“See what great love the Father has lavished on us, that we should be called children of God! And that is what we are!” – 1 John 3:1NIV
What images, thoughts, or feelings instantly come to mind when you read that single, powerful name?
For some of you, it may be a trustworthy, super-hero like figure whose strong hands held you when you cried and taught you to play football.
For some of you, it may be a mysterious, empty title…a looming, dark figure with no face whose presence was made loud by its absence from birthdays, holidays, and the victories of life.
For some of you, this is a dangerous name…a name filled with booming, angry voices, pain, and fear.
For some, this is a bitter title, symbolic of empty promises and unfulfilled longing. A figure, while present, who made you feel like nothing more than an uninteresting footnote in his life.
Depending on which father you had, the concept of being the “child of God”, a son or daughter of our Heavenly Father…may be difficult to understand. Even if you had the best of fathers, he wasn’t perfect, and for many of you, the idea of a father hasn’t been much of a positive experience in your life.
Yet John writes “See what great love the Father has lavished on us, that we should be called children of God” (1 John 3:1A ESV [emphasis mine]).
To understand what he means, I think we need to head over to Jesus’ “Parable of the Prodigal Son” in Luke 15. Jesus is trying to help people understand just how incredible the love of God is for His people. So He tells the story of a man with two sons. One son is faithful and good and continues to help his wealthy father work the land. The other son essentially tells his father “you are dead to me” by taking his inheritance money from his father and running off to live the high life on the money. Naturally, the money runs out, and he finds himself starving to death, feeding pigs in the countryside just to survive. And suddenly he comes to a realization in Luke 15:17-19ESV, “How many of my father’s hired servants have more than enough bread, but I perish here with hunger! I will arise and go to my father, and I will say to him, ‘Father, I have sinned against heaven and before you. I am no longer worthy to be called your son. Treat me as one of your hired servants.'”
Already we’re getting a taste of what kind of man the father is. You see, there are a few problems first century hearers would have expected this young man to face on returning home. One is he was merely a second son. You only need one son to inherit the family estate, so there is no pressure on the father to accept the boy back, despite what he had done. Second, the son had insulted his father’s honor by demanding the inheritance before his father’s death, leaving the family work, and running off to spend the money on “frivolous” things (we can safely infer gambling, prostitution, and the like). It would have been expected the father would, at the very least, disown the son, and there would have been no surprise if the father had the son killed on sight to preserve his honor.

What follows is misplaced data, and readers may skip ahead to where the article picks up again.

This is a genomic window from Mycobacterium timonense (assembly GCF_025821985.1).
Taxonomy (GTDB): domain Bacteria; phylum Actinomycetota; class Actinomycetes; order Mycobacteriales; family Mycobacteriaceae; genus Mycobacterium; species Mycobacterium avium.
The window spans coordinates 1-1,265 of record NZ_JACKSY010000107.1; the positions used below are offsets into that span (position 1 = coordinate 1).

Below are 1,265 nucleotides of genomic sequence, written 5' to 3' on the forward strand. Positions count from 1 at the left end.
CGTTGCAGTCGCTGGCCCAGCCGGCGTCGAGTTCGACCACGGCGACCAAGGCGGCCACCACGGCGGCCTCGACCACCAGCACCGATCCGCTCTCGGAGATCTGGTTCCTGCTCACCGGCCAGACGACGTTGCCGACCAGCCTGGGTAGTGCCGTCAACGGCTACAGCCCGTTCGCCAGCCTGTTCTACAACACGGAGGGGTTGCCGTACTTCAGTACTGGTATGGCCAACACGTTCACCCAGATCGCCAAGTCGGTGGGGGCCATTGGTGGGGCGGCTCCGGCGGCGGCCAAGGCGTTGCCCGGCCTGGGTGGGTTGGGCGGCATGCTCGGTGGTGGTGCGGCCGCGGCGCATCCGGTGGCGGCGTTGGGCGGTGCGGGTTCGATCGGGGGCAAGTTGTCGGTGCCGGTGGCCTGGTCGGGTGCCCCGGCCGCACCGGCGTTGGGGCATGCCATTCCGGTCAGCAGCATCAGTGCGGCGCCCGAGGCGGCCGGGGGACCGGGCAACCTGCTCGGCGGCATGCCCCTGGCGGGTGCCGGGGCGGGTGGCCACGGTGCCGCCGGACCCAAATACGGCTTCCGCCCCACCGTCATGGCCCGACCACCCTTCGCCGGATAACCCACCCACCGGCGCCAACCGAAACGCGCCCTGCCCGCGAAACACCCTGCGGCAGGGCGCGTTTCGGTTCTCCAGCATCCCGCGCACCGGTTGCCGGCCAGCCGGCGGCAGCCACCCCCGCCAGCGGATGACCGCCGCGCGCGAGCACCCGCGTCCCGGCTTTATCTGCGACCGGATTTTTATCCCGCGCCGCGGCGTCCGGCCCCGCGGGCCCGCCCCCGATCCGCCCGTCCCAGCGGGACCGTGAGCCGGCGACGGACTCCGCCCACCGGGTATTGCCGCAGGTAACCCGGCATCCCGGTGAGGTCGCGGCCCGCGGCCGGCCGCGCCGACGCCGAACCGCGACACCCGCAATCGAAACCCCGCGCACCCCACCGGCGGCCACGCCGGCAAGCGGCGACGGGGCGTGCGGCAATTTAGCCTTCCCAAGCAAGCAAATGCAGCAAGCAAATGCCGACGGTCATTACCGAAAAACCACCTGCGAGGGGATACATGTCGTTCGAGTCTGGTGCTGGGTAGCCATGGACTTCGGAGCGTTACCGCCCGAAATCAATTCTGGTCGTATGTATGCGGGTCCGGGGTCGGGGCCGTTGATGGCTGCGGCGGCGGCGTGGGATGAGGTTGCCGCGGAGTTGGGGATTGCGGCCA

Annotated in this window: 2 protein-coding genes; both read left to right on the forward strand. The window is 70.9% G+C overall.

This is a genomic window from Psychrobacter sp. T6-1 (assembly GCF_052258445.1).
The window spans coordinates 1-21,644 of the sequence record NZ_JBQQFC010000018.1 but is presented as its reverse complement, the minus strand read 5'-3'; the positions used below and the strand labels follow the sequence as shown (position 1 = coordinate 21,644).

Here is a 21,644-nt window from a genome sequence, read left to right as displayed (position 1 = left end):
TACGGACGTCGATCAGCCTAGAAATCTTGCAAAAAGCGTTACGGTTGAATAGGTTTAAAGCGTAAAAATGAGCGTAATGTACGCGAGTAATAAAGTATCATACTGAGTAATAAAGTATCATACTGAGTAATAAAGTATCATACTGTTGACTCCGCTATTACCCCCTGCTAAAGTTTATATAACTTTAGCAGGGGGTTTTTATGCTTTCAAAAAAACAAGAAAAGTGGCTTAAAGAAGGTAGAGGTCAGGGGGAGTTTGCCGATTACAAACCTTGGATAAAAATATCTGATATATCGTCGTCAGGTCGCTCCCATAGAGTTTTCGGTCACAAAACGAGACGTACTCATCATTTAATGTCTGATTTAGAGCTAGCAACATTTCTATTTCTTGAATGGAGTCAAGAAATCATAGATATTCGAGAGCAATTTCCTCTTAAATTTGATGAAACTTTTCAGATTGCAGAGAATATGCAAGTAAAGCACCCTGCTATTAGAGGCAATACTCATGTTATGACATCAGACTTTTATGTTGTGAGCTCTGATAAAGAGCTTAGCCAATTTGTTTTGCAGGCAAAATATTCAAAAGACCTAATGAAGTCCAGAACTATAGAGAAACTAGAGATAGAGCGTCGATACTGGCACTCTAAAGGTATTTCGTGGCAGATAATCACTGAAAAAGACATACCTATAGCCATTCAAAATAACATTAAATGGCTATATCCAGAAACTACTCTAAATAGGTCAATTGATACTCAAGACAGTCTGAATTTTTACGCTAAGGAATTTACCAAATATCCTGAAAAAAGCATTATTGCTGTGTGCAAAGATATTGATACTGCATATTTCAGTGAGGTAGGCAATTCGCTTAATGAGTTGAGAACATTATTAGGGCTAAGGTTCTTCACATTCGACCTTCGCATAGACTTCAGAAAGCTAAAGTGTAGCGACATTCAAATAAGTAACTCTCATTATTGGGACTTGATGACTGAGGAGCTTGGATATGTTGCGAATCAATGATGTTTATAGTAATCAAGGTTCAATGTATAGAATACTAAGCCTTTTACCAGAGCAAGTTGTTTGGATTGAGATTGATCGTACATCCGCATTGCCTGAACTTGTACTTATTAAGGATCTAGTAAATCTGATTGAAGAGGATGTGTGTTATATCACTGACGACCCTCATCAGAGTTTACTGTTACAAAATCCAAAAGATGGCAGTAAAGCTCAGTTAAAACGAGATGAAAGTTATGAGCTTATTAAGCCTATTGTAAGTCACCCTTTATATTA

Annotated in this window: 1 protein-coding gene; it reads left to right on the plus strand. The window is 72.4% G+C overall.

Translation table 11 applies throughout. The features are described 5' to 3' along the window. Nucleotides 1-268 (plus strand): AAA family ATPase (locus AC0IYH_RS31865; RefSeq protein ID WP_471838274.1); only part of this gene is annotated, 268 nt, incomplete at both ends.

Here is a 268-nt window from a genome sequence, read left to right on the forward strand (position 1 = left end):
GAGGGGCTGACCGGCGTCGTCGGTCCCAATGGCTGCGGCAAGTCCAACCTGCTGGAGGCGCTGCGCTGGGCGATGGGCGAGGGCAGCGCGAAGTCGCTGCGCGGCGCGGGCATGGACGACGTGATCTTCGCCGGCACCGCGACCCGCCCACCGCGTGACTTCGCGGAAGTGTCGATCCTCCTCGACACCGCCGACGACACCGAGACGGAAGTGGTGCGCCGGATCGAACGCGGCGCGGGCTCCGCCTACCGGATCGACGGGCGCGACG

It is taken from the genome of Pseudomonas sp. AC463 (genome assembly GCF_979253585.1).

With all this, the son is still willing to go home and ask his father for work. That implies something the son knows about his father’s character: he is kind, he is merciful, he is loving, he is forgiving… The sons knows what his actions deserve, yet he still does not doubt his father will allow him back safely. Yet even then, the son underestimates his father. Not only does the father not demand the punishment due for his son’s behavior, instead “his father saw him and felt compassion, and ran and embraced him and kissed him… the father said to his servants, ‘Bring quickly the best robe, and put it on him, and put a ring on his hand, and shoes on his feet. And bring the fattened calf and kill it, and let us eat and celebrate. For this my son was dead, and is alive again; he was lost, and is found.’ And they began to celebrate” (Luke 15:20, 22-24ESV).
Not only does the father not demand the life of the son for the evil he has done…the father welcomes him with open arms, running to him to end the separation that much sooner. The father celebrates the son’s return, not even bringing up what happened in the past but living only in the joy of reunion. Despite everything, the son is cared for, loved, cherished, and welcomed…without restraint.
And that is the kind of Father our Heavenly Father is. When John writes we have been “showered” with love by God calling Himself our Father and we His children, that is the kind of loving relationship we can expect with God.
Not a distant, faceless, empty absence in the joys and sorrows of our lives.
Not an angry, judgmental, hurtful shadow looming from the darkness to “get us” when we mess up.
Not a disinterested, blessing-dispenser who’ll snatch us up when we die but otherwise has washed his hands of the intimate details of our lives.
This God…this Father cares about every detail because He cares about you. This God wants you back, despite how bad a mess you’ve made of your life. This God is walking with you into the challenges, celebrating the joys and victories, and looking forward to when you can look Him straight in the eyes as He says, “Well done.”
What great love, indeed.
- How do you feel and think about your experience with earthly fatherhood?
- Do you see yourself sometimes viewing God through the lens of how you have experienced fatherhood? How?
- How would it change the way you view your life to see God as a “good Father”, not matter your personal experience with fatherhood?
- Challenge for the Week: Spend some time reading passages where God calls Himself “Father” or us “Children”. Make a list of all the good things it means to be a “child of God”. Put the list where you can see it as you prepare for your day.